Since 1978, California has spent more than $4 billion to execute a grand total of 13 people. The cost per killing: $308 million.
That's the results of a new study reported in the L.A. Times.  Among the findings:
The state's 714 death row prisoners cost $184 million more per year than those sentenced to life in prison without the possibility of parole.
A death penalty prosecution costs up to 20 times as much as a life-without-parole case.
The least expensive death penalty trial costs $1.1 million more than the most expensive life-without-parole case.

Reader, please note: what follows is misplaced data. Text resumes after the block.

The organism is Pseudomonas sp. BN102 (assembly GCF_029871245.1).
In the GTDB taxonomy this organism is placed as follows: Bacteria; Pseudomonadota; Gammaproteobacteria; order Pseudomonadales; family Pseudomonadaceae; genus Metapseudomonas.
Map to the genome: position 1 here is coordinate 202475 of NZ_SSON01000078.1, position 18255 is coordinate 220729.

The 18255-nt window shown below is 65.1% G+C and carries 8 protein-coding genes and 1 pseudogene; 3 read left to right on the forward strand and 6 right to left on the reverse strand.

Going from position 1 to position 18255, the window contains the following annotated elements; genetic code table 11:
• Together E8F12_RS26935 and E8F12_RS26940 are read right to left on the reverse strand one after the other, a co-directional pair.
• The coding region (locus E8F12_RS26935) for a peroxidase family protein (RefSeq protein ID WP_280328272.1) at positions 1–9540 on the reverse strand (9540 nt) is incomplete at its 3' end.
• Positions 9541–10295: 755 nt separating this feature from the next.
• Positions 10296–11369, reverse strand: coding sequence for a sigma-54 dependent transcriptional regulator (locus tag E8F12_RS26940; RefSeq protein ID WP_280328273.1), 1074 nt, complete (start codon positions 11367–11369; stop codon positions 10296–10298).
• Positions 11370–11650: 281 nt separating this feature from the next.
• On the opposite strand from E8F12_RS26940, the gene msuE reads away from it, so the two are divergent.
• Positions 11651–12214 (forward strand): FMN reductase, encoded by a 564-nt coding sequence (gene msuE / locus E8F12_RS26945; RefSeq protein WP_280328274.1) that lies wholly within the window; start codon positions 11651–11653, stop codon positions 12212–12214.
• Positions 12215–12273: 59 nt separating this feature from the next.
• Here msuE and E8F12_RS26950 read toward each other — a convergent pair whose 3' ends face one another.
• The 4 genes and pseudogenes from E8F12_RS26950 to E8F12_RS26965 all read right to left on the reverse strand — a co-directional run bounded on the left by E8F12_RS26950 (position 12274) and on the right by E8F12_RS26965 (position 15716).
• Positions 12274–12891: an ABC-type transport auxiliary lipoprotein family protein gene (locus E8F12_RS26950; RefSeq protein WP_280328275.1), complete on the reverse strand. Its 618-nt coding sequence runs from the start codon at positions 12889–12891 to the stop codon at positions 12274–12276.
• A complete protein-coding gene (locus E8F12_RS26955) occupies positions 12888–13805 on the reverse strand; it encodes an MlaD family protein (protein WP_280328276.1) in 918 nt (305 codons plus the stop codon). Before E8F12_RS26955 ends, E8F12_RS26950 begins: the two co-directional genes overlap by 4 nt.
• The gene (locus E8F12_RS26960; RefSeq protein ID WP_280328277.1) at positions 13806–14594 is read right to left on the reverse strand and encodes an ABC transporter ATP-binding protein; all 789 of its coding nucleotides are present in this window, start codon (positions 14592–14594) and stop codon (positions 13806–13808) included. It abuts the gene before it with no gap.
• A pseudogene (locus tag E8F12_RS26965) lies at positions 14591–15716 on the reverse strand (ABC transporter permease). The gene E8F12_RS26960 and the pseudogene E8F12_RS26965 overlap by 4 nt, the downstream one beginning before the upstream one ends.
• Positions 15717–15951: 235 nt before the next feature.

Jury selection in a capital case runs three to four weeks longer and costs $200,000 more than in life-without-parole cases.
The state pays up to $300,000 for attorneys to represent each capital inmate on appeal.
The heightened security practices mandated for death row inmates added $100,663 to the cost of incarcerating each capital prisoner last year, for a total of $72 million.
Wow, is this ever a great way to spend public money.
I wonder when the state's official cheapskate, Gov. Jerry Brown, will come to his senses and announce a moratorium on executions and commute all the existing sentences to life without parole.